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let $D = <x, y | x^2, y^2, (xy)^n>$. What is the order of $D$? Thank you very much.

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You need to start showing some effort on these problems. Posting so many problems, most (all?) homework, in such a short period, and showing absolutely no work on your part is not going to endear you to the regulars. –  Arturo Magidin Apr 7 '11 at 4:14
    
@Arturo, actually, these are not homework. I do not take the course now. They are some exercises of a quiz in the past. I would like to review these knowledge by myself. I know how to do some parts of it in some way. But I would not like to type so many. I would like to compare my answers with other people. –  user Apr 8 '11 at 18:24
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@Jianrong: Then you need to say that in your posts. Simply posting so many questions showing so little effort from you is, frankly, abusive on your part. If you are posting questions simply to "compare my answers with other people", you should tell people that. And, frankly, "I don't like to type so much" is a rather bad excuse for your behavior. –  Arturo Magidin Apr 8 '11 at 18:28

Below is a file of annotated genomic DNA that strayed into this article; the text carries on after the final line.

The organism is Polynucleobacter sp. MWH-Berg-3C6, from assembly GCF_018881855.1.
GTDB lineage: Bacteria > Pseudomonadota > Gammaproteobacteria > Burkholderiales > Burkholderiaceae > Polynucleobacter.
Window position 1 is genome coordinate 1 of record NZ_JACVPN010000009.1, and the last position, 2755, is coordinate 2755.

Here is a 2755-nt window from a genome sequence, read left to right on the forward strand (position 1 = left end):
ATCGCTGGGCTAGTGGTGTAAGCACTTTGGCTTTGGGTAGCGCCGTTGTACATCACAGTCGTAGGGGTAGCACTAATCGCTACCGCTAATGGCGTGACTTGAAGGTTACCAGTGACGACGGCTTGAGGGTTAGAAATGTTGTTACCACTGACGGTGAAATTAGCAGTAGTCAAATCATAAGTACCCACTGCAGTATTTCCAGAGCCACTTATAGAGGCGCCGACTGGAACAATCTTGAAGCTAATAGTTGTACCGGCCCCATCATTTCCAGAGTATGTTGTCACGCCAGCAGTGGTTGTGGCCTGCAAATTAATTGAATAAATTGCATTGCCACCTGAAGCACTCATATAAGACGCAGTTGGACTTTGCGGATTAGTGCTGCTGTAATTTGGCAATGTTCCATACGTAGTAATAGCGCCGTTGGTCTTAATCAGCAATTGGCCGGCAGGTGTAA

@Arturo, my answer is in the following. –  user Apr 9 '11 at 1:30

2 Answers 2

up vote 3 down vote accepted

The order of $D$ is $2n$ - in particular, this presentation gives the dihedral group. See here.

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A geometric interpretation of this presentation is that x is a flip on the diagonal, and y is a flip on the horizontal axis (of a regular 2n-gon). You can see this by taking a square pad of sticky notes and drawing a dot in one corner. –  Harry Stern Apr 7 '11 at 4:30
    
Whoops, that should be just n-gon, not 2n. –  Harry Stern Apr 7 '11 at 4:59

The number of the elements of $D$ can be counted directly. The elements of $D$ are of the form $x^{\alpha_1}y^{\beta_1}\cdots x^{\alpha_m}y^{\beta_m}$ for some integers $\alpha_i, \beta_i \geq 0$ and $m\geq 0$. By using the relations $x^2=1$, $y^2=1$ and $(xy)^n=1$, the distinct elements of $D$ are \begin{align*} 1, xy, (xy)^2, \cdots, (xy)^{n-1}, \end{align*} \begin{align*} y, x, (xy)^2y=xyx, \cdots, (xy)^{n-1}y=(xy)^{n-2}x. \end{align*} So $D$ has 2n elements.

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